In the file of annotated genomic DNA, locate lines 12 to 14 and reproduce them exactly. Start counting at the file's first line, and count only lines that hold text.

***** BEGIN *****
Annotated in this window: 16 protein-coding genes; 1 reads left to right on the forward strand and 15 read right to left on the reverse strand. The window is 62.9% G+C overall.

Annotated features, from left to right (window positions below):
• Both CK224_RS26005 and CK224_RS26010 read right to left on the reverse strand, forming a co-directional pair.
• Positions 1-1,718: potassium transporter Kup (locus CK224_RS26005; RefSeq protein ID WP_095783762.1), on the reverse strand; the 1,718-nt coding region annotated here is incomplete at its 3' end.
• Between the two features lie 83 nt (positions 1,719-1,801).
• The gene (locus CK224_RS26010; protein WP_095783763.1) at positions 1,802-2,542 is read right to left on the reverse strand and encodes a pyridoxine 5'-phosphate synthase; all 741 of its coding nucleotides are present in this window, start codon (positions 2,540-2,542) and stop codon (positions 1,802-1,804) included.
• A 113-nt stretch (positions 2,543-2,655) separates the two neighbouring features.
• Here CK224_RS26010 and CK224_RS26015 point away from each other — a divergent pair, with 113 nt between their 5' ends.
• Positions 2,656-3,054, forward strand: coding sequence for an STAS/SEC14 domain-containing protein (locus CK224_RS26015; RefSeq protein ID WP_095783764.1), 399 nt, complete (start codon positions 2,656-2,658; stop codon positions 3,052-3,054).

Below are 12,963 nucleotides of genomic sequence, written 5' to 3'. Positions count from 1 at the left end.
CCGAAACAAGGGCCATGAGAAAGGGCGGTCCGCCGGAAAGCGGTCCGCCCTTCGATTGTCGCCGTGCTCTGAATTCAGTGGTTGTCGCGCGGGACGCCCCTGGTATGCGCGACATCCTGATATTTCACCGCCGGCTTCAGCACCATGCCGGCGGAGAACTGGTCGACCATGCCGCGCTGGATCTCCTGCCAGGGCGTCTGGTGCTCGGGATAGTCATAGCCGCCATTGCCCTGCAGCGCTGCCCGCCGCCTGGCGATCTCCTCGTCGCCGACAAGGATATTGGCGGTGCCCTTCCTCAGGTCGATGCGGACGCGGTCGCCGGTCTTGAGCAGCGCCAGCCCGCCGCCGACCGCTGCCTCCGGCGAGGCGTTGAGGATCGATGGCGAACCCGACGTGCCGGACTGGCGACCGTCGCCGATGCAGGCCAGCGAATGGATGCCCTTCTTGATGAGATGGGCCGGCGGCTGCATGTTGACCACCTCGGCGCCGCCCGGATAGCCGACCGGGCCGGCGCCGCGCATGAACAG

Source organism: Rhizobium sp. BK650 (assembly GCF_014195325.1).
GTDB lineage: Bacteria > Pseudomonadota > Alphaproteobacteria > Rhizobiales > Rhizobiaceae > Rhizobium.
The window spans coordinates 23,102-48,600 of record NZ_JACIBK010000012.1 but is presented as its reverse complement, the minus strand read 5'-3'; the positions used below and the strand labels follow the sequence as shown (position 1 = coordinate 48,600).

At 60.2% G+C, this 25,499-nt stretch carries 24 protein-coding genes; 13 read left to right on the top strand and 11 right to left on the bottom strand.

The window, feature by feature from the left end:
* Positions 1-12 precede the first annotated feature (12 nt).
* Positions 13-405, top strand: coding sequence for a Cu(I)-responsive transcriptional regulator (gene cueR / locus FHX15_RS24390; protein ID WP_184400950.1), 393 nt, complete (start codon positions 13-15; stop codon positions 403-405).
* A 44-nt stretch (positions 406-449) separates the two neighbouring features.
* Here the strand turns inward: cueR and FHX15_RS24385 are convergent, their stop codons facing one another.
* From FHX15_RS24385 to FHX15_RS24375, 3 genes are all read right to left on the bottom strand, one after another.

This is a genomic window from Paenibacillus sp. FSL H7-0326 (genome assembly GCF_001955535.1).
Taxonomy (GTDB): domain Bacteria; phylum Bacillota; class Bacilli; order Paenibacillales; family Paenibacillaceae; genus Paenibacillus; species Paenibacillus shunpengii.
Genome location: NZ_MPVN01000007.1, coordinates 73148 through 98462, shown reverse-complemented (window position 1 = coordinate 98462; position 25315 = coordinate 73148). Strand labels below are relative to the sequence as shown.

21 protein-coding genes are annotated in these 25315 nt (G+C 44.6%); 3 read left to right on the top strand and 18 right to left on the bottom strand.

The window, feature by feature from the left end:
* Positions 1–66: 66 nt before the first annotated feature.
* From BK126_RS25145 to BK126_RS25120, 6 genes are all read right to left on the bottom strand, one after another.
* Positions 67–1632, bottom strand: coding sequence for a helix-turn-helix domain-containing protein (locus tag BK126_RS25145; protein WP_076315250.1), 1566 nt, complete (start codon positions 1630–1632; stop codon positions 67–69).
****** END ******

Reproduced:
Source organism: Rhizobium sp. BK650 (assembly GCF_014195325.1).
GTDB lineage: Bacteria > Pseudomonadota > Alphaproteobacteria > Rhizobiales > Rhizobiaceae > Rhizobium.
The window spans coordinates 23,102-48,600 of record NZ_JACIBK010000012.1 but is presented as its reverse complement, the minus strand read 5'-3'; the positions used below and the strand labels follow the sequence as shown (position 1 = coordinate 48,600).